The effects of untreated kidney pain vary depending on the cause, but it can lead to problems like kidney scarring, chronic disease, kidney failure, hypertension, and blood poisoning.
A kidney infection is not to be taken lightly, and you should never ignore the symptoms. Left untreated, this type of infection can cause permanent damage to your kidneys and lead to other severe complications.
If a kidney infection isn't treated, it can get worse and cause permanent kidney damage. Symptoms of a kidney infection often come on within a few hours. You can feel feverish, shivery, sick and have a pain in your back or side.
Most people who are diagnosed and treated promptly with antibiotics feel completely better after about 2 weeks. People who are older or have underlying conditions may take longer to recover. If your symptoms show no sign of improvement 24 hours after treatment starts, contact a GP for advice.
Most acute cases of back pain usually resolves on its own within days rather than weeks. Nonsteroidal anti-inflammatory medications (NSAIDs) usually relieve back pain. Severe kidney pain usually does not go away with the NSAIDs, and nothing will relieve the pain unless the problem is addressed.
Without dialysis or a kidney transplant, kidney failure is fatal. You may survive a few days or weeks without treatment. If you're on dialysis, the average life expectancy is five to 10 years. Some people can live up to 30 years on dialysis.
Pain due to kidney problems is usually deeper and higher in your back, under your ribs. Signs that it is a kidney problem can also include fever, vomiting, pain in your sides or painful urination. CHECK YOUR SYMPTOMS — Use the kidney pain Symptom Checker and find out if you need to seek medical help.
Kidney pain can have many causes. It may be a sign of an infection, injury or another health problem, such as kidney stones. Because of where your kidneys are in your body, kidney pain is also often confused with back pain.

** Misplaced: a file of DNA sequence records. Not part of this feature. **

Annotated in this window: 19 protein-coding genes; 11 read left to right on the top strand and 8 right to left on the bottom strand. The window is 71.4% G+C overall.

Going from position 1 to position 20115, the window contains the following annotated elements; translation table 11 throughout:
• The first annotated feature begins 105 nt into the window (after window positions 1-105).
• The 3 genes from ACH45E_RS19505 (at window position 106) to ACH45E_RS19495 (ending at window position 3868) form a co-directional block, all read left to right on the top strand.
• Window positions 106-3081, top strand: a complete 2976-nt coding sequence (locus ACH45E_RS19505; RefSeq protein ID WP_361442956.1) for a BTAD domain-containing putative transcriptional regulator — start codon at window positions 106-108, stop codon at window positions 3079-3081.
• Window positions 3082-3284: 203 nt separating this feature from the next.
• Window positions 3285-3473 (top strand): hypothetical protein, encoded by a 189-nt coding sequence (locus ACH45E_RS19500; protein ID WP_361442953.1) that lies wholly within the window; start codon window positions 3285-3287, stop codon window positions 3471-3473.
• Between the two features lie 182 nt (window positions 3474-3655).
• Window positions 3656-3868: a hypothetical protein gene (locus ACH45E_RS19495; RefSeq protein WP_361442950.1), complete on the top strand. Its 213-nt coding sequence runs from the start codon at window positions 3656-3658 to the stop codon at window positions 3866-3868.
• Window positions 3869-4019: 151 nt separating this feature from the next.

Kidney pain (renal pain) is discomfort near your kidneys. Your kidneys are two bean-shaped organs located just below your ribcage, on each side of your spine. Kidney pain doesn't always mean there's a problem with your kidneys specifically — but it does usually indicate an issue somewhere in your urinary system.
The most common causes of kidney pain that radiates to the back are infections and kidney stones. A kidney infection may have started with a urinary tract infection (UTI). Kidney stones can cause a person to experience excruciating pain that feels like spasms. This pain may also spread to the groin.
you're particularly frail and your general health is poor. your symptoms fail to improve within 24 hours of starting treatment with antibiotics. you have a weakened immune system. you have something inside your urinary tract, such as a kidney stone or a urinary catheter.
Moving around will not affect the pain. It likely won't provide relief, but it will not worsen the symptoms either. In most cases, nothing you do will get rid of the pain until your doctor or specialist properly treats your kidneys.
Generally, earlier stages are known as 1 to 3. And as kidney disease progresses, you may notice the following symptoms. Nausea and vomiting, muscle cramps, loss of appetite, swelling via feet and ankles, dry, itchy skin, shortness of breath, trouble sleeping, urinating either too much or too little.
Acute kidney failure — also called acute renal failure or acute kidney injury — develops rapidly, usually in less than a few days. Acute kidney failure is most common in people who are already hospitalized, particularly in critically ill people who need intensive care.
In Stage 1 CKD, the damage to your kidneys is mild. Your kidneys are still working well, but you may have signs of kidney damage or physical damage to your kidneys. Stage 1 CKD means you have a normal estimated glomerular filtration rate (eGFR) of 90 or greater, but there is protein in your urine (i.e., your pee).
Hospitalization for severe kidney infections
If your kidney infection is severe, you may need to go to the hospital. Treatment might include antibiotics and fluids through a vein in your arm.
A kidney infection can start off similar to a UTI, but then it gets more severe. Kidney infection symptoms include fever, pain in your back or side, and weakness. Other infections, like sexually transmitted infections, can feel similar to a UTI — but the treatments are different.
If left untreated, a kidney infection can lead to potentially serious complications, such as: Kidney scarring. This can lead to chronic kidney disease, high blood pressure and kidney failure. Blood poisoning.
Reduced GFR is a red flag for six major complications in patients with CKD: acute kidney injury risk, resistant hypertension, metabolic abnormalities, adverse drug reactions, accelerated cardiovascular disease and progression to end-stage kidney disease.